Gassers are a “Gas”

The name “gasser” is a play on the National Hot Rod Association‘s old “gas” classes. Long before bracket racing and Stock Eliminator/Super Stock index racing, participants with gasoline-powered street machines raced in the gas classes. The rules generally required that these cars be street-style, with parity determined by pounds-per-cubic-inch. The classes were ranked alphabetically, and performance was determined by displacement per pound of mass. It was straightforward with minimal restrictions, which made gasser classes extremely popular among entry-level racers. Today, a gasser might simply be a hot rod converted to look like one of these race cars, but keep in mind that deviating from the formula in any way will elicit harsh criticism from commentators and spectators!

If gassers did not already exist, we would undoubtedly invent them. Legions of admirers’ flock to see them compete in events such as the Tri-Five Nationals, the Southeast Gassers Association, and even Drag Week. Even though the NHRA’s “gas” classes-the racing body that invented gassers-no longer provide regular “gasser” racing classes, the kind of race car and the sport itself remain popular with fans and racers. The gasser method of automobile construction is more popular than ever due to its simplicity and immediately identifiable distinctive look.

Without some type of stunning induction protruding through the hood, no gasser is complete. This might be anything from a Hilborn-style hood scoop to a GMC blower atop a dual-quad tunnel ram. Gassers in the lower classes did not always have them, so if you’re on a budget, you might want to start with a normally aspirated engine and choose a flat hood or a simple period-correct hood scoop.

Suspension design and tire technology were in their infancy during those early years. Connecting an automobile to the starting line necessitated a weight-loss program that made gassers genuinely distinctive. Engines were repositioned and raised well above the center. The front end was lightened by omitting bumpers and grilles or by converting to fiberglass body pieces and tilt frontends. Straight front axles were employed to maximize frontal lift during launch and to reduce overall weight. Additionally, the height of the rear axle was decreased to increase mechanical reaction time and weight transfer. Engines frequently included unconventional induction methods such as tunnel rams, injection stacks, or superchargers. Almost all of them also had flame-spitting long-tube headers.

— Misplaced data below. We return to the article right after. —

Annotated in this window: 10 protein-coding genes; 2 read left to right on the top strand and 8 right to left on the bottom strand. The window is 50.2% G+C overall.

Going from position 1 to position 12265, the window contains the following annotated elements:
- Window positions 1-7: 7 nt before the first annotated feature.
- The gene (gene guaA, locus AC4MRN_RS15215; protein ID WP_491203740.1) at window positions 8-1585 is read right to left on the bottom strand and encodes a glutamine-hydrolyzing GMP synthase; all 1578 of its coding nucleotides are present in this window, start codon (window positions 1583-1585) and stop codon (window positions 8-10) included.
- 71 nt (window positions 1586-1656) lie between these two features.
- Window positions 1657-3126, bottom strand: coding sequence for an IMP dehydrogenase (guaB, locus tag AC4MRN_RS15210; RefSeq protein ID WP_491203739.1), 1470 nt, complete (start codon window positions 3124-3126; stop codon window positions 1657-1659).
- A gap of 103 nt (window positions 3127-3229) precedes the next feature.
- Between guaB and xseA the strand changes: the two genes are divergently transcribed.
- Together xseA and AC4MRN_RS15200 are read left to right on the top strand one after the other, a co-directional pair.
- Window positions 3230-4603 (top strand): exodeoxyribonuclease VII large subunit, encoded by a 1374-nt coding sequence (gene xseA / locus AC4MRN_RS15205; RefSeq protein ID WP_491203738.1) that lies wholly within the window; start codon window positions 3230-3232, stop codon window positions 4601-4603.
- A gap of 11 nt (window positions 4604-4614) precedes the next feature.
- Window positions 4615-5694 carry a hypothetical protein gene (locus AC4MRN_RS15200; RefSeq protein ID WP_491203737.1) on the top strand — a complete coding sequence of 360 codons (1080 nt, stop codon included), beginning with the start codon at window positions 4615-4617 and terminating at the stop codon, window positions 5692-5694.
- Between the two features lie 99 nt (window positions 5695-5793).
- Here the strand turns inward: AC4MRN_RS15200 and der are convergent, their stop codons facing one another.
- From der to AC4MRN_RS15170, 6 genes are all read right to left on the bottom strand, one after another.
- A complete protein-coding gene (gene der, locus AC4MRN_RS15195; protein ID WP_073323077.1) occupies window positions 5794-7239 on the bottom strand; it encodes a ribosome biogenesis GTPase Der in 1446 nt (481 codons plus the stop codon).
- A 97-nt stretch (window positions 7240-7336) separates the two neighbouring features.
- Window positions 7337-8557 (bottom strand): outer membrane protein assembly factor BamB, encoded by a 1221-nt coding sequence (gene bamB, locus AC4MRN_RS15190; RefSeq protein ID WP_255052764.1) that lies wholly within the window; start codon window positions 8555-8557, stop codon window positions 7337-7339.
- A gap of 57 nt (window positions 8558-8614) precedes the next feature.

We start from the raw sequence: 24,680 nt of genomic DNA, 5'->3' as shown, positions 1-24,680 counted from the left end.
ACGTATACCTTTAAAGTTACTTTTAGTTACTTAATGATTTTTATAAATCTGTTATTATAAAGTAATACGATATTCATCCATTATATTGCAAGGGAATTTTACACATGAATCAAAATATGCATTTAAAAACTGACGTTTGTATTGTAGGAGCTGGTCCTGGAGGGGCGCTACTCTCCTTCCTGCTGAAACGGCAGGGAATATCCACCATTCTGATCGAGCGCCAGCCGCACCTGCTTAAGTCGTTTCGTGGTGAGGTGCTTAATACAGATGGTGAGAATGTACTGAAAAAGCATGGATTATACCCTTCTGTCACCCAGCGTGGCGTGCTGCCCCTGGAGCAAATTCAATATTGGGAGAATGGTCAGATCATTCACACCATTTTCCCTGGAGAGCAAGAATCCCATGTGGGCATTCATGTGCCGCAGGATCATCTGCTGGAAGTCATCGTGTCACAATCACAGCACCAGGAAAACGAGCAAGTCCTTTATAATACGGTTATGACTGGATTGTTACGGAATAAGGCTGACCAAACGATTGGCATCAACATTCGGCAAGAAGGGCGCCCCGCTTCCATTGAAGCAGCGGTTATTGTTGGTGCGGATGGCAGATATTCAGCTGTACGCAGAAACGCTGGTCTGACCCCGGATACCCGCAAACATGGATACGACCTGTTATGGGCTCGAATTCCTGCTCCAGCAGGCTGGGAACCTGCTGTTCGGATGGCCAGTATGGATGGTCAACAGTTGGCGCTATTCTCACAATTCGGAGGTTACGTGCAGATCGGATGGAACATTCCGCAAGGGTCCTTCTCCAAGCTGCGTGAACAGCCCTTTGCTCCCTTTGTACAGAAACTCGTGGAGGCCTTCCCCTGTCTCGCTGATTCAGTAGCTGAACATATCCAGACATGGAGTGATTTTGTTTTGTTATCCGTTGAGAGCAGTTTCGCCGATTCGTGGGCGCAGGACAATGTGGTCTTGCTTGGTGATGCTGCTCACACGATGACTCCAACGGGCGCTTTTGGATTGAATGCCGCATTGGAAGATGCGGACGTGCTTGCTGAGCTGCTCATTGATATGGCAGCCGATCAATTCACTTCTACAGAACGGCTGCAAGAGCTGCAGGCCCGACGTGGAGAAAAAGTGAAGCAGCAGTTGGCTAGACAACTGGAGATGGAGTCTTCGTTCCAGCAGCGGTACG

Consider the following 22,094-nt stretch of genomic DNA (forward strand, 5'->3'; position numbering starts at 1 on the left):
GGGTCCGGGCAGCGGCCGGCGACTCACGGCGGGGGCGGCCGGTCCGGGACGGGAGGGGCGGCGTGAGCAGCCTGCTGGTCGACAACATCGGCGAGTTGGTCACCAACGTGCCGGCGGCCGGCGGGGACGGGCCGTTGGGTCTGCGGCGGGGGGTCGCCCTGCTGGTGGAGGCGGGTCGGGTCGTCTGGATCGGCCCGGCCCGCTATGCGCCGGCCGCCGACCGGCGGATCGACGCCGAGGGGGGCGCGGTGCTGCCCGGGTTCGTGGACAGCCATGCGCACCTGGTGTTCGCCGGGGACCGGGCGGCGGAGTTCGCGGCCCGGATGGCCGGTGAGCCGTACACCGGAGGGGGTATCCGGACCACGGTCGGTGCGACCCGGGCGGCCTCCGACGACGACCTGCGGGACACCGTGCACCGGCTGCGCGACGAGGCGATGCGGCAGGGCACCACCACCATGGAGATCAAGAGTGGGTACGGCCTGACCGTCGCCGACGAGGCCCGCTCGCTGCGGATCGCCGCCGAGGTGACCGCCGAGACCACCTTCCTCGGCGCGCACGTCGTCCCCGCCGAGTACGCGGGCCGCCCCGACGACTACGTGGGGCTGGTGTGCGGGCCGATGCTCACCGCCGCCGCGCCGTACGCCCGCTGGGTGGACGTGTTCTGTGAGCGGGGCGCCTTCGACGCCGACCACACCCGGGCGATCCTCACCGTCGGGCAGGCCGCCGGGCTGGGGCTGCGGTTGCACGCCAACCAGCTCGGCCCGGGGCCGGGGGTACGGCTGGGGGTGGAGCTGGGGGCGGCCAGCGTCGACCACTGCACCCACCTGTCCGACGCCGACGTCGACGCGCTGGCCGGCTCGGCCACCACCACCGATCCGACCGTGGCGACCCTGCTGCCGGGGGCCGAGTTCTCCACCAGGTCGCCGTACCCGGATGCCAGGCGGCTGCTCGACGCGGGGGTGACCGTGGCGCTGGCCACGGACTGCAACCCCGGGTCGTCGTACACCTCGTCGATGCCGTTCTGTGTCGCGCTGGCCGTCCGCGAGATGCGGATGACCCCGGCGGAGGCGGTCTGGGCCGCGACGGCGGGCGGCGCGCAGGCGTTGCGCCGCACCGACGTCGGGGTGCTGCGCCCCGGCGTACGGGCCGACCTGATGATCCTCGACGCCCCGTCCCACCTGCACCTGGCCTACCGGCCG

During the 1950s and 1960s, the gasser classes included virtually any rear-drive, gasoline-powered, street-legal automobile imaginable. Many builders used whatever they could find. 1957 is frequently used as the cutoff year for gasser nostalgia classes. The majority chose vehicles that suited themselves nicely to swiftly putting weight on the rear tires. Older machines, like the Willys coupe, benefited from towering profiles, while others opted for whatever modern machinery was popular at the moment. This might include new lightweight vehicles such as Mustangs, Chevy IIs, Ramblers, and Ford Falcons up until gassers were phased out around 1967. A gasser was not a factory experimental or a modified-wheelbase match racer.  The AWB and A/FX automobiles were quite distinct; avoid that automotive faux pas!

The majority of gassers share a solid front axle, which is typically from a truck or earlier car, such as a ’32 Ford. A solid front axle conversion was straightforward and readily available at any local junkyard. Tall leaf springs were employed to lift the front end as high as possible above the ground, allowing weight to be transferred to the rear tires. Gasser rear suspensions were occasionally leaf spring-equipped but were more frequently manufactured ladder bars that securely planted the rear dedicated slicks or retreads. No gasser worth its salt lacked a solid front axle and ladder-bar rear suspension. The gasser interior is style-specific; like a race car, you’d expect standard gauges such as tachometer, oil pressure, water temperature, and voltage, but the aesthetic must be straight out of the early 1960s. Avoid current dials and LED digital instruments; a Sun manually driven tachometer and Stewart-Warner peripheral gauges, or other period-correct meters are the only way to achieve the look. A Moon gas pedal, a brightly colored acrylic metal-flake steering wheel, and some lightweight Dodge van seats with diamond-pattern tuck-and-roll complete the package.